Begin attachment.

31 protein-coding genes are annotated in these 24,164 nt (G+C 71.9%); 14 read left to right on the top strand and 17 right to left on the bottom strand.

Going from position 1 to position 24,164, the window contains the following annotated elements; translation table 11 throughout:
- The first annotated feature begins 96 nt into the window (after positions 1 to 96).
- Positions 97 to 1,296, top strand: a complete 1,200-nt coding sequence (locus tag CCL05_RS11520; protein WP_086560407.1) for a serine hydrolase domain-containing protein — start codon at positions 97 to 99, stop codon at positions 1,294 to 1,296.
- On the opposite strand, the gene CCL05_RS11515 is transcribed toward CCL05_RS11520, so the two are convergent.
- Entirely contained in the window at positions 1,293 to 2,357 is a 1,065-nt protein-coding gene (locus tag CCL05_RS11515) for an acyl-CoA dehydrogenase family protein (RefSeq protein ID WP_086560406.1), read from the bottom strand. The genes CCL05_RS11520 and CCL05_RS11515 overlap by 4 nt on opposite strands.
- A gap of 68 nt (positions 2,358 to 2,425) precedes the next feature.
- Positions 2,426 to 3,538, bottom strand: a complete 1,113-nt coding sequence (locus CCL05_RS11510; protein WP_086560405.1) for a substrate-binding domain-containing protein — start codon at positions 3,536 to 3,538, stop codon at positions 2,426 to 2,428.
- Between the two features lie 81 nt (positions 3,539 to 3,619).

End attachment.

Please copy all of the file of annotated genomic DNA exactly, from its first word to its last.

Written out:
31 protein-coding genes are annotated in these 24,164 nt (G+C 71.9%); 14 read left to right on the top strand and 17 right to left on the bottom strand.

Going from position 1 to position 24,164, the window contains the following annotated elements; translation table 11 throughout:
- The first annotated feature begins 96 nt into the window (after positions 1 to 96).
- Positions 97 to 1,296, top strand: a complete 1,200-nt coding sequence (locus tag CCL05_RS11520; protein WP_086560407.1) for a serine hydrolase domain-containing protein — start codon at positions 97 to 99, stop codon at positions 1,294 to 1,296.
- On the opposite strand, the gene CCL05_RS11515 is transcribed toward CCL05_RS11520, so the two are convergent.
- Entirely contained in the window at positions 1,293 to 2,357 is a 1,065-nt protein-coding gene (locus tag CCL05_RS11515) for an acyl-CoA dehydrogenase family protein (RefSeq protein ID WP_086560406.1), read from the bottom strand. The genes CCL05_RS11520 and CCL05_RS11515 overlap by 4 nt on opposite strands.
- A gap of 68 nt (positions 2,358 to 2,425) precedes the next feature.
- Positions 2,426 to 3,538, bottom strand: a complete 1,113-nt coding sequence (locus CCL05_RS11510; protein WP_086560405.1) for a substrate-binding domain-containing protein — start codon at positions 3,536 to 3,538, stop codon at positions 2,426 to 2,428.
- Between the two features lie 81 nt (positions 3,539 to 3,619).